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Mommy Achievements and How To Support Evie

Guys. I had a huge breakthrough today. I actually did something the feeding therapist told us to do at home.  She had suggested putting food on Evie's tray to help her feel comfortable with finger foods around her, but to actually remember to do that and implement it is another story (along with all the other therapists' suggestions for various parts of her body).

This Labor Day weekend, I found myself with time to focus on her eating with the intent of being creative.  We started lunch time with a canister of star puffs. I told her I was putting 10 stars on her tray, and because she loves counting, she actually watched me do it. Then we proceeded to eat her pureed mac and cheese while singing the Hokey Pokey.  (If you want to know alternative body parts to sing to entertain yourself during the 20th verse, I'm happy to share.)   It doesn't sound like much, but Evie didn't cry or throw her star puffs, and was willing to touch them and put them back in the canister.  She even picked one up to put in my mouth, and chortled when I chewed it and said how good it was.  For a kid with a feeding aversion, this was a great meal.

Of course, then I turned my back and she took the whole canister of star puffs, dumped them on the tray, and reveled in the feel of many star puffs.   If you think this was a bad thing, it wasn't.  If she wants to play with any food at any time, it's a victory.  So we played some more in the fabulous world of star puffs.  

Finding this moment in time where we have nowhere to be, no agenda, and just time to work on star-puff-touching is a moment that caught me off guard.  Sometimes life is busy, running to school, work, therapy appointments, trying to help Evie to walk more, eat more, and talk more, and it feels endless. But a moment like this in which we were just enjoying the star puffs was priceless.
A moment when Mommy has given into bribery to get Evie to eat

Evie is going back to school on Thursday.  It's been a good summer, mostly full of summer school, but still full of summer activities and more time together as a family.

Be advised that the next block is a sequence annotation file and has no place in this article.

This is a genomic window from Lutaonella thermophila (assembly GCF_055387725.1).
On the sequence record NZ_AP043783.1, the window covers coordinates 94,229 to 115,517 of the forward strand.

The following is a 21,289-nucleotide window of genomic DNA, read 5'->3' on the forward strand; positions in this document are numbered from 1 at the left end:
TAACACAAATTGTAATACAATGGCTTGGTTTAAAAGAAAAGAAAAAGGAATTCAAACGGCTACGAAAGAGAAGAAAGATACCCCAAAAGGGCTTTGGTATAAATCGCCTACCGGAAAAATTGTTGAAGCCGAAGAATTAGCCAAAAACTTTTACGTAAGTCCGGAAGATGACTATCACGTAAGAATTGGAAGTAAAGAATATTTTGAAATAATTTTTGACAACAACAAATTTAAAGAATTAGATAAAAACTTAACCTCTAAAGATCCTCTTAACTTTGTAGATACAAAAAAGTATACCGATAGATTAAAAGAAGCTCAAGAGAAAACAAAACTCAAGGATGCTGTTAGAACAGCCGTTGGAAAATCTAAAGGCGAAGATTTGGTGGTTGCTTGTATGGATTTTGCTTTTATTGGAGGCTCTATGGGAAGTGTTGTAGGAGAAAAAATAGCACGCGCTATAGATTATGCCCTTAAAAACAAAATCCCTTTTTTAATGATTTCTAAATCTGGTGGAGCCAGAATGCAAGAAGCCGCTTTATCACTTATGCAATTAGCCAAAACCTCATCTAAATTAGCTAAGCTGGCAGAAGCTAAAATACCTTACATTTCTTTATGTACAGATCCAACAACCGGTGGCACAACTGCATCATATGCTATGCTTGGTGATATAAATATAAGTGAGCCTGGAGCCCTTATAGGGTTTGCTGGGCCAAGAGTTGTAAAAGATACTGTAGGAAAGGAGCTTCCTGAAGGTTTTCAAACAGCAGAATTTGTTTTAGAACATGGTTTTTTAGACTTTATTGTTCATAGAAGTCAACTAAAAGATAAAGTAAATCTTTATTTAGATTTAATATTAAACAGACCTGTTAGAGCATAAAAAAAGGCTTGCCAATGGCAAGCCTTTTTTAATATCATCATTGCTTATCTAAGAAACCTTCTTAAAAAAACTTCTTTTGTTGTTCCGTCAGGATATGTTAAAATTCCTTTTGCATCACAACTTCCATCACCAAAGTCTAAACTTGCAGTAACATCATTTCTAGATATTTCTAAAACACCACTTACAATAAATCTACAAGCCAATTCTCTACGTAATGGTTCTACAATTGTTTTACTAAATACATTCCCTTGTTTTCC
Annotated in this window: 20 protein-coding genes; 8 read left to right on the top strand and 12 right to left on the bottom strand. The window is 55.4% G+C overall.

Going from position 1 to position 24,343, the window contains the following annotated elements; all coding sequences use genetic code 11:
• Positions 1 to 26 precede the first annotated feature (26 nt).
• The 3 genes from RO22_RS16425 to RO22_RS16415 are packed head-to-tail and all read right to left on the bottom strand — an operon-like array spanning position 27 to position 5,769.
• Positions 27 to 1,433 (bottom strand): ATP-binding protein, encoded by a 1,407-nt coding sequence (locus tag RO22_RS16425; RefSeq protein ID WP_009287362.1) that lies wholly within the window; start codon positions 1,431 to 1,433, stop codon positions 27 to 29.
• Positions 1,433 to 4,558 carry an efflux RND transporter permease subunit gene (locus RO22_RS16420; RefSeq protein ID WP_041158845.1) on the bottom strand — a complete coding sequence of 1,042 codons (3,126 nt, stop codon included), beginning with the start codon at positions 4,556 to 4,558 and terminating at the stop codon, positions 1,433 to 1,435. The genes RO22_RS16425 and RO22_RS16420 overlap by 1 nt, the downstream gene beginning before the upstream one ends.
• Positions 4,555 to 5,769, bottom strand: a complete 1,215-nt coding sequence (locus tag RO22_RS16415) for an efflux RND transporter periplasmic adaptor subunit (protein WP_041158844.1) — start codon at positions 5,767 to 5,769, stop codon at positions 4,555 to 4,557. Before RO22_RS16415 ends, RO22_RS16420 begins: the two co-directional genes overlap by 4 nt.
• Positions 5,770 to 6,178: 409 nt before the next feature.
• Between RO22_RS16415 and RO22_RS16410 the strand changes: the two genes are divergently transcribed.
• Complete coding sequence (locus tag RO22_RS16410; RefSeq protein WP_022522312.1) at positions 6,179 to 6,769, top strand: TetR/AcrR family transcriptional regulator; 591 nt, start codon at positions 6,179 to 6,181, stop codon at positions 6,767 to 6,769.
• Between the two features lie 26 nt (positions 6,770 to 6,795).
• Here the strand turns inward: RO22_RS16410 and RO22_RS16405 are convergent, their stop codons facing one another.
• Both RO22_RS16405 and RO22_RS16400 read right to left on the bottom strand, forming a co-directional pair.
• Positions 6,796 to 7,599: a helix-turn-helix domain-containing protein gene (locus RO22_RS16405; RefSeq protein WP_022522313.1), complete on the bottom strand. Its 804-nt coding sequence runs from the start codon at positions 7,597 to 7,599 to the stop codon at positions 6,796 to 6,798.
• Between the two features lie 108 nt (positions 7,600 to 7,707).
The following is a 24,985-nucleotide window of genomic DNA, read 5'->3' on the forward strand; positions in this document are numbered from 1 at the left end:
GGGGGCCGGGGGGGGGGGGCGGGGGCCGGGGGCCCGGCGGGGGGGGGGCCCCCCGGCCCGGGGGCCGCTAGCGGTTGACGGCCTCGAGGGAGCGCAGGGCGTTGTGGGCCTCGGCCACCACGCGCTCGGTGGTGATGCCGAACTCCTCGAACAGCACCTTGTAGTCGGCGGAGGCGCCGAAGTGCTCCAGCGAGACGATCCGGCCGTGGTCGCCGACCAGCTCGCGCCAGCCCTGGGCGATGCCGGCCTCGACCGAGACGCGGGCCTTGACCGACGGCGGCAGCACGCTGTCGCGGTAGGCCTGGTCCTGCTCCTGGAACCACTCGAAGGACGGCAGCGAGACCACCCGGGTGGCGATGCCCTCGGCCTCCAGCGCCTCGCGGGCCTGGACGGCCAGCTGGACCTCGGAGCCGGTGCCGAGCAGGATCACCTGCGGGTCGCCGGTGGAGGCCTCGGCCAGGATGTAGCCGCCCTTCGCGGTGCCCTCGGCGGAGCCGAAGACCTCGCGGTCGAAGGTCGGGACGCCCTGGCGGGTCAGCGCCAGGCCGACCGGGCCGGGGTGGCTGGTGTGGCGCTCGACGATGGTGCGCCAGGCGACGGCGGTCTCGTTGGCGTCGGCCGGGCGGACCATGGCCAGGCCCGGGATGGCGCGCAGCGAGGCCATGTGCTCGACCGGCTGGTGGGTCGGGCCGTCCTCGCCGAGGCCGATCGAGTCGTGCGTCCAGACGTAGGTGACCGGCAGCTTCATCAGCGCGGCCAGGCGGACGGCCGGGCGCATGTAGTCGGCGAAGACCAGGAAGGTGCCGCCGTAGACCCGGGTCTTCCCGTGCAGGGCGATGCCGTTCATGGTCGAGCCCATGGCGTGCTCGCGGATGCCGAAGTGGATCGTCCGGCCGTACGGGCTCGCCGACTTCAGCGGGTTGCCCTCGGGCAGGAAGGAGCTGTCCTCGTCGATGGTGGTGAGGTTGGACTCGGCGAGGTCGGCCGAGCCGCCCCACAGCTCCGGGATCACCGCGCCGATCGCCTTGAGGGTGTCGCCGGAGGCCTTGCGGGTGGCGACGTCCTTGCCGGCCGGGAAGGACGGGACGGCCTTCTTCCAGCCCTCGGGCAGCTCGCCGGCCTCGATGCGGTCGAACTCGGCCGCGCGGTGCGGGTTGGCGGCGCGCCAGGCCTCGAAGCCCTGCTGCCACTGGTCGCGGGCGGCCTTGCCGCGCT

Cape Cod life.

Evie has been missing the routine of school, and I'm hopeful that she will make tons of progress in the fall in every way.  At our recent appointment to check Evie's ankle braces (SMO's), the orthoptist mentioned that maybe next time he sees us, Evie will be walking.  He said that he could see how much progress she had made in 3 months by the way she was walking with assistance.  I told him that if she is walking by November, I will bring him cake and throw a party in the exam room.  Here's hoping for a party!

Walking with assistance!
The fall also brings a key event that allows us to raise awareness about Down Syndrome and to include our family and friends in supporting Evie.  Evie's Extraordinaries is up for the 2nd year in a row!  The money raised from the Buddy Walk on Sunday, Oct. 7 will be given to the Massachusetts Down Syndrome Congress.  The MDSC has been instrumental in helping us and many other families with prenatal and postnatal diagnoses of Down Syndrome, as well as providing events for support like baby sign language classes and new family socials, and workshops for learning about the scary IEP process.  If you would like to walk with us or support us, the links are below.  It's a short walk around the lake in Wakefield, MA.

Here's the link to join our team or donate: Choose the Register Here button, and then Register Multiple People option. From there, you can choose Join Team, and find Evie's Extraordinaries.  Let me know if you have any trouble!
The event information is here:
Anyone who walks or donates at least $30 will get a special edition 2018 Evie's Extraordinaries T-shirt!

Hope you all have a pleasant start to your fall!


  1. Nice! Go Evie! Progress all around!

    1. Thanks, Tina! Our girls are making us proud, aren't they? <3


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